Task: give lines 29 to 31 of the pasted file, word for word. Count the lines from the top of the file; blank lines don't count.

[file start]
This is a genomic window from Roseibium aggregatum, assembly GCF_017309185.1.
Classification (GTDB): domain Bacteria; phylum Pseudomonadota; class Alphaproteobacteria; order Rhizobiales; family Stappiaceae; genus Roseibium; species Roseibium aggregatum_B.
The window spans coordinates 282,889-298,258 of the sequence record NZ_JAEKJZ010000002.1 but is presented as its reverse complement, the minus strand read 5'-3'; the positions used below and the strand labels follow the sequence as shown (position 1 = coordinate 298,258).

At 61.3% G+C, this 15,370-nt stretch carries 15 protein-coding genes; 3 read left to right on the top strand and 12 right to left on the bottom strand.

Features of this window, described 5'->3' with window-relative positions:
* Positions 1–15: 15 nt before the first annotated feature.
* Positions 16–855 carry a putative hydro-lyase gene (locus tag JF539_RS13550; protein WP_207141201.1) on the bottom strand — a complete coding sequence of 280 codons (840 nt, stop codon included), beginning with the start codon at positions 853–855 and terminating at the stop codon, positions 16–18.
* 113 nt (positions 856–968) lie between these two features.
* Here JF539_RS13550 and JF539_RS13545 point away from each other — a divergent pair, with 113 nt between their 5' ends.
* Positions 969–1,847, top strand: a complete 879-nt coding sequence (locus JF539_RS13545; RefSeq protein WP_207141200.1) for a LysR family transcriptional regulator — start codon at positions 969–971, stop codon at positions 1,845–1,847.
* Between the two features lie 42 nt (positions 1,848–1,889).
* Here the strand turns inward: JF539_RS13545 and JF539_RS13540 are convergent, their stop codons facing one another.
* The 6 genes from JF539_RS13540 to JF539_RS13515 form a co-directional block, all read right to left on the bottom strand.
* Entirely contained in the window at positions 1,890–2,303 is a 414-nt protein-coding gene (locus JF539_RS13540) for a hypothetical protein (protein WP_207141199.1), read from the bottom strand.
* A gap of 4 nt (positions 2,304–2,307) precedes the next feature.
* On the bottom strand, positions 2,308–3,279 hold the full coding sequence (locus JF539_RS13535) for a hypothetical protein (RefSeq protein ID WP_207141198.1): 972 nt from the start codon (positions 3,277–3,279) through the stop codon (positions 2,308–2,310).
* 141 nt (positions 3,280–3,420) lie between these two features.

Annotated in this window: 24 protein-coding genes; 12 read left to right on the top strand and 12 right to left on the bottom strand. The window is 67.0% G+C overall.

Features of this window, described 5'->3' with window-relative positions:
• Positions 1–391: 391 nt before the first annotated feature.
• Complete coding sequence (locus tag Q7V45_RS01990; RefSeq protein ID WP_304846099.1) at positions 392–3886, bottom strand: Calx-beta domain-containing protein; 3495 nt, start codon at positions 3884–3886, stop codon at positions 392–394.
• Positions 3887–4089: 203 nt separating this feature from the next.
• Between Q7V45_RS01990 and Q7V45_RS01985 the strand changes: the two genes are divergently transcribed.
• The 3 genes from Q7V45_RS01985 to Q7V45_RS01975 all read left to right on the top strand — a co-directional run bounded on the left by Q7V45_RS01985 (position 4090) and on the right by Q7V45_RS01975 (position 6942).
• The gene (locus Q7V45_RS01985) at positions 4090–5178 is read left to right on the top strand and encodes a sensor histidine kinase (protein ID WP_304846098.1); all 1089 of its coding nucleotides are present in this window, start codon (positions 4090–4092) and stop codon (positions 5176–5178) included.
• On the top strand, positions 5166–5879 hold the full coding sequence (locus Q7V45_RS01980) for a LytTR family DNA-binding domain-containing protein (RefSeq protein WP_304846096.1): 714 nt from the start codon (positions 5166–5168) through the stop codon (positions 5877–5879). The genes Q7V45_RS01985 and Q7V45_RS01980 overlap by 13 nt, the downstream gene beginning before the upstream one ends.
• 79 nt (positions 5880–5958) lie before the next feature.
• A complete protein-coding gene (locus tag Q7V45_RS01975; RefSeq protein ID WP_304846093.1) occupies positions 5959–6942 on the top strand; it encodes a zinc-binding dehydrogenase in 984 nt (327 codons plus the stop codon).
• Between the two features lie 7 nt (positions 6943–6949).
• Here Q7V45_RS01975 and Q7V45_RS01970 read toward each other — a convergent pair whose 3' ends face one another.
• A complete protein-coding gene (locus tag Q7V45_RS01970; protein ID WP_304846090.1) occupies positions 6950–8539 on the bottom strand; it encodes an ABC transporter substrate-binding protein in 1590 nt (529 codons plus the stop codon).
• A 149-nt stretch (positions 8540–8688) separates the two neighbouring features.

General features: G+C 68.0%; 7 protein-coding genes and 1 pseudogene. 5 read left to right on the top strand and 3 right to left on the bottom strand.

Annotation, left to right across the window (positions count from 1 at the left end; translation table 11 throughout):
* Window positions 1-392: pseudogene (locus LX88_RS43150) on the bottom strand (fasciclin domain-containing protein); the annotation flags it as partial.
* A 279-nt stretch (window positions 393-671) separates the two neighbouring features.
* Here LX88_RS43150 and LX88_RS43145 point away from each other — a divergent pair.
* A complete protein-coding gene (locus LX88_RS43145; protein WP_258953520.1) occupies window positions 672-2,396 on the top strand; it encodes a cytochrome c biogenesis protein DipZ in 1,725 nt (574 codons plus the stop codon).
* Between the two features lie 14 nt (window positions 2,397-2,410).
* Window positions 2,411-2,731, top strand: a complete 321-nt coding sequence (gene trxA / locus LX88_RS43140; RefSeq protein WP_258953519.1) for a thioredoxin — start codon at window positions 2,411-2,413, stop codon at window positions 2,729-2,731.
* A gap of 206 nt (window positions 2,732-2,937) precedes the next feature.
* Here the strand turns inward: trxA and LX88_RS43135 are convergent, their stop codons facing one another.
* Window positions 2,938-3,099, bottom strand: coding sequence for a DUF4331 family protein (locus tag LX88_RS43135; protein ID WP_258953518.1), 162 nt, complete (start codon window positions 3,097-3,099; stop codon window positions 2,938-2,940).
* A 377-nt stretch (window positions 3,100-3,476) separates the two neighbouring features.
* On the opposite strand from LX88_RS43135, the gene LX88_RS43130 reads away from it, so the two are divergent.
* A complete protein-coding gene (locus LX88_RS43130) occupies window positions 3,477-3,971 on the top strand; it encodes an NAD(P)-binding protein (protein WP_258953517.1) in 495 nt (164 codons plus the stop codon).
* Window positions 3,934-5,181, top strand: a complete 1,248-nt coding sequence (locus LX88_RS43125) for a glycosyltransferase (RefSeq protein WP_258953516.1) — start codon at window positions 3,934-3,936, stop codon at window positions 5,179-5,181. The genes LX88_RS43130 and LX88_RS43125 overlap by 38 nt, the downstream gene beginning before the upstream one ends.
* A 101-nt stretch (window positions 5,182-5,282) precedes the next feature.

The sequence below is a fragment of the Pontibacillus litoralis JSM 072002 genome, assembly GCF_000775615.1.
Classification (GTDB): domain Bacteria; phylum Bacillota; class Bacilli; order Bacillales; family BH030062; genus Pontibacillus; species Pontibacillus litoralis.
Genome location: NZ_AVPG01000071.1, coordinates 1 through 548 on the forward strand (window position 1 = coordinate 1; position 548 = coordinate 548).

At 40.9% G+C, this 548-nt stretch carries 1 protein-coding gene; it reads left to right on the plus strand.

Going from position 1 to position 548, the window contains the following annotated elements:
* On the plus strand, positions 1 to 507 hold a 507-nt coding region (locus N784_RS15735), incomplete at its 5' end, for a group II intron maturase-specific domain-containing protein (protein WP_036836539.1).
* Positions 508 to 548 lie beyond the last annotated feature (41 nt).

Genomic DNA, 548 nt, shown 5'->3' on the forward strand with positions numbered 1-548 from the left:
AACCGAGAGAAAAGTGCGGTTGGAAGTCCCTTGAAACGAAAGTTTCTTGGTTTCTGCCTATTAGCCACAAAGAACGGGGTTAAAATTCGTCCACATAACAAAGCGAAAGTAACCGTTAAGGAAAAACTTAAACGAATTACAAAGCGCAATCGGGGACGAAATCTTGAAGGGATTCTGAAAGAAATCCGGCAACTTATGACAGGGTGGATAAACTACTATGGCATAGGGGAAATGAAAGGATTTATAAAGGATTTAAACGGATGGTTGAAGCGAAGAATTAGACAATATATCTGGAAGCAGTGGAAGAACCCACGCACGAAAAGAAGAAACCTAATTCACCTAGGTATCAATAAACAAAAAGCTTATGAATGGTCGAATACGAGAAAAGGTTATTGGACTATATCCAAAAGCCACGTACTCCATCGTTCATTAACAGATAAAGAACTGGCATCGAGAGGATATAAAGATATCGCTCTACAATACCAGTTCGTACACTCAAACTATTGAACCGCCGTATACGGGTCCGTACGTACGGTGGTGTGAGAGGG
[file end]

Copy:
• Between the two features lie 7 nt (positions 6943–6949).
• Here Q7V45_RS01975 and Q7V45_RS01970 read toward each other — a convergent pair whose 3' ends face one another.
• A complete protein-coding gene (locus tag Q7V45_RS01970; protein ID WP_304846090.1) occupies positions 6950–8539 on the bottom strand; it encodes an ABC transporter substrate-binding protein in 1590 nt (529 codons plus the stop codon).